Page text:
What is he saying about the distance between the Jerusalem in this story and the Zionist ideal of Jerusalem "nestled away like Eden" [p. 203] on which he was raised? Or between the ideals fostered in Jewish tradition and the contemporary nation of Israel? What is the meaning of the story's title?
Often when reading fiction we don't have a sense of the presence of the writer, but this story seems to move us closer to Nathan Englander. How does it change your perception of the stories that have come before?
Topics for discussion of For the Relief of Unbearable Urges
The characters in this collection are nearly all of one religion and ethnicity, but this hasn't prevented the book from winning wide praise and interest in the literary press. What is it about Englander's themes and concerns that his work can be shared and enjoyed by a far more diverse group of readers?
In several of these stories, a character is removed from a comfortable, homogeneous world and placed in a new and bewildering situation. Englander himself, who has broken with his Orthodox upbringing, has said, "I'm a fourth--generation American. I lived in a shtetl with strip malls around it. Everything was so forbidden. But when you know nothing else, it gets to be a real adventure to find another world." How do his characters respond to these challenges?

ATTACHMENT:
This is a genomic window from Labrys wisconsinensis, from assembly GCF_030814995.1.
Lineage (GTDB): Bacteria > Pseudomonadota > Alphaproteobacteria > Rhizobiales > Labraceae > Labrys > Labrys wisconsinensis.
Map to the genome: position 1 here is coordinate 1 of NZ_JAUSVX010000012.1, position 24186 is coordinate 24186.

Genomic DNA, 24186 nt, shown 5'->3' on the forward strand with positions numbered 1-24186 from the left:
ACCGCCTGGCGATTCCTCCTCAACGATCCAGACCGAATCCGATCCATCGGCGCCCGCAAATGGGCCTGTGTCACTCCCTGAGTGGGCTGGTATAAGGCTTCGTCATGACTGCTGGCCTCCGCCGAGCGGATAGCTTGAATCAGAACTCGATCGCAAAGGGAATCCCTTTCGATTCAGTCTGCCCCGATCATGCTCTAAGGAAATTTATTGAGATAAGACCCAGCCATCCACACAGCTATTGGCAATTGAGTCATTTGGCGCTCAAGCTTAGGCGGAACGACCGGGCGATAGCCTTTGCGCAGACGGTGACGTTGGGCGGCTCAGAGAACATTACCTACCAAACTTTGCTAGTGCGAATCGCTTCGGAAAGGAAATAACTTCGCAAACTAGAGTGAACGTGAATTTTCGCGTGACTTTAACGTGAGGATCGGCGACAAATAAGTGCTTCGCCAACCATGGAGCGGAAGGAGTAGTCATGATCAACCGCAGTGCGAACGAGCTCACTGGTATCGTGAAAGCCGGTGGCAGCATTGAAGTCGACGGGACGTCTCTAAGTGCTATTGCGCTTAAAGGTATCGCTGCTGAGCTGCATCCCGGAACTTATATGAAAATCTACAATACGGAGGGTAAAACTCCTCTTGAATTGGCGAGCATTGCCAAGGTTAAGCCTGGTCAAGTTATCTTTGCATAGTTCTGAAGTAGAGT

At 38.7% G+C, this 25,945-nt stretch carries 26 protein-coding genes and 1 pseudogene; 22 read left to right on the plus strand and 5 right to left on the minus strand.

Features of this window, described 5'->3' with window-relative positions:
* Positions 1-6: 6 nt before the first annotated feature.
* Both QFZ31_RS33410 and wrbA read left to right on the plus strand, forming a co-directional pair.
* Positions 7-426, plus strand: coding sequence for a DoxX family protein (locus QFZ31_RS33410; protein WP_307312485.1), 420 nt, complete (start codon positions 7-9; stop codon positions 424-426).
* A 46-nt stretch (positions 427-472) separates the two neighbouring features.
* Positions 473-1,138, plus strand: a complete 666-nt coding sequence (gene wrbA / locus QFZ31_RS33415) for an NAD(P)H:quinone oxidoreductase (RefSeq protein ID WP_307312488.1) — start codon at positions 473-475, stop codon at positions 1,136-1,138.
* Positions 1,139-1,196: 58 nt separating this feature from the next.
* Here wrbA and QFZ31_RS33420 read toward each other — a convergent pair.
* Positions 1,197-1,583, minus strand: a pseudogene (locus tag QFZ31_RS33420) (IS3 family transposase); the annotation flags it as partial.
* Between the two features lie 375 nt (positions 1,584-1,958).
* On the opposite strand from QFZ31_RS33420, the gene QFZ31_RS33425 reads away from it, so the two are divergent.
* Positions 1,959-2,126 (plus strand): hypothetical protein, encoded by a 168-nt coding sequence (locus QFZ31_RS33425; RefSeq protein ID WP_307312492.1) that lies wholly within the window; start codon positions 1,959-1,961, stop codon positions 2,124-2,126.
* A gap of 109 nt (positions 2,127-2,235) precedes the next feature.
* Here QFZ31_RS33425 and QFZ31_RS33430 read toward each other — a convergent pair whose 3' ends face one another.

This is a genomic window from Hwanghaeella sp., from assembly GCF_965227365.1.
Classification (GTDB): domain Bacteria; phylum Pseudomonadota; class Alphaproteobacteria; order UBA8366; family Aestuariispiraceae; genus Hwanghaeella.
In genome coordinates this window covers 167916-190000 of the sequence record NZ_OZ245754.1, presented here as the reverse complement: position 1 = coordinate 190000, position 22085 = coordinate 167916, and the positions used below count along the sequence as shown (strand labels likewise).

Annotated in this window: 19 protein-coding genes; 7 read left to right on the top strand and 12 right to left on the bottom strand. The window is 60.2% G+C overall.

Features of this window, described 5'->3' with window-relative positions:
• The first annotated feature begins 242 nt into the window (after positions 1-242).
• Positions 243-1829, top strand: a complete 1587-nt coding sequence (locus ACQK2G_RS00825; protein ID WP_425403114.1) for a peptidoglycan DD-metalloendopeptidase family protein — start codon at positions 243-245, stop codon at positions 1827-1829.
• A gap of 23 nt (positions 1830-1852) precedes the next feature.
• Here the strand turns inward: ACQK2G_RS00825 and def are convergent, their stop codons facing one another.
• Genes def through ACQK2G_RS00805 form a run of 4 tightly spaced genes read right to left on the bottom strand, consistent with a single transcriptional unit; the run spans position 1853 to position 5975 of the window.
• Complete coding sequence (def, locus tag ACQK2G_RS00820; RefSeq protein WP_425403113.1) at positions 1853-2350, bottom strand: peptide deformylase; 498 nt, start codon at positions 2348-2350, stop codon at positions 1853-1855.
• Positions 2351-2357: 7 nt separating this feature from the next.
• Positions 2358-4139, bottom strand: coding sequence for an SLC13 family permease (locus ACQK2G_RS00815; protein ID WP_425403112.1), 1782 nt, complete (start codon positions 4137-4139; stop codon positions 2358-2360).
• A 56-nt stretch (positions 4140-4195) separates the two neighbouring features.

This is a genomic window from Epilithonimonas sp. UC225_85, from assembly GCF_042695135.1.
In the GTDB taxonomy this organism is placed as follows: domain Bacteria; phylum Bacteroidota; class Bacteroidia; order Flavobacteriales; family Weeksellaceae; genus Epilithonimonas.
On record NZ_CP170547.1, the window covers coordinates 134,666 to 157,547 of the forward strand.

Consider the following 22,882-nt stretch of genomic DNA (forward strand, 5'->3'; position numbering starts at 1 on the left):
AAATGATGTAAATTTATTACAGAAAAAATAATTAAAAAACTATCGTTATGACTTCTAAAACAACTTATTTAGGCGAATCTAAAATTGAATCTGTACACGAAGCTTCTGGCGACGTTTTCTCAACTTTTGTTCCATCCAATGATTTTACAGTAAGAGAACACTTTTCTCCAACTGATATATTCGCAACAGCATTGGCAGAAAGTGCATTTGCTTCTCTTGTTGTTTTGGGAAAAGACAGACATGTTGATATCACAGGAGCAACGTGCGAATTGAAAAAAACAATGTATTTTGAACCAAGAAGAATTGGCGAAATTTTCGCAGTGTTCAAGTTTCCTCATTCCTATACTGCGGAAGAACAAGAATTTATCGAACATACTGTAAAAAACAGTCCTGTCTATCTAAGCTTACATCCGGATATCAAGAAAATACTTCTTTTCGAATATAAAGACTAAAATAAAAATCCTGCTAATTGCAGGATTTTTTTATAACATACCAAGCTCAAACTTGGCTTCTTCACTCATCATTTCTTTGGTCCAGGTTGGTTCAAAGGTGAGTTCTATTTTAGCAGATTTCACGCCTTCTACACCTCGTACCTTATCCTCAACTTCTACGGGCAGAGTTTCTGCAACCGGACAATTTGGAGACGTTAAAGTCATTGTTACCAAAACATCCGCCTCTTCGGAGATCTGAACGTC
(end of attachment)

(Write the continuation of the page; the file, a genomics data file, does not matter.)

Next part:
Many of the stories in this collection are quite funny, though in different ways. How would you characterize Englander's sense of humor and the way it affects the style of these stories?
At the heart of several stories is an exploration of the problems of marriage and intimacy. What sorts of troubles arise in the marriages in this novel? Do marriage and sexual intimacy seem to intensify rather than bridge boundaries? Why?
What is the relationship between religious orthodoxy and contemporary American culture in these stories? What are the ethical conflicts, for the faithful, that arise out of their collision?
Suggestions for further reading
Woody Allen, Getting Even; Saul Bellow, Mr. Sammler's Planet; Martin Buber, Tales of the Hasidim; John Cheever, The Stories of John Cheever; Andre Dubus, Dancing After Hours; Allegra Goodman, The Family Markowitz, Kaaterskill Falls; Lis Harris, Holy Days: The World of a Hasidic Family; Franz Kafka, The Metamorphosis, The Trial; Bernard Malamud, The Complete Stories; Alice Munro, The Love of a Good Woman, Open Secrets; Cynthia Ozick, The Shawl; Gerald Shapiro (ed.), American Jewish Fiction; Isaac Bashevis Singer, The Collected Stories of Isaac Bashevis Singer; Leon Wieseltier, Kaddish.
Page numbers refer to the Vintage paperback edition.
Reading group guide and suggested reading list reproduced with the permission of the publisher, Vintage.
Unless otherwise stated, this discussion guide is reprinted with the permission of Vintage.
Any page references refer to a USA edition of the book, usually the trade paperback version, and may vary in other editions.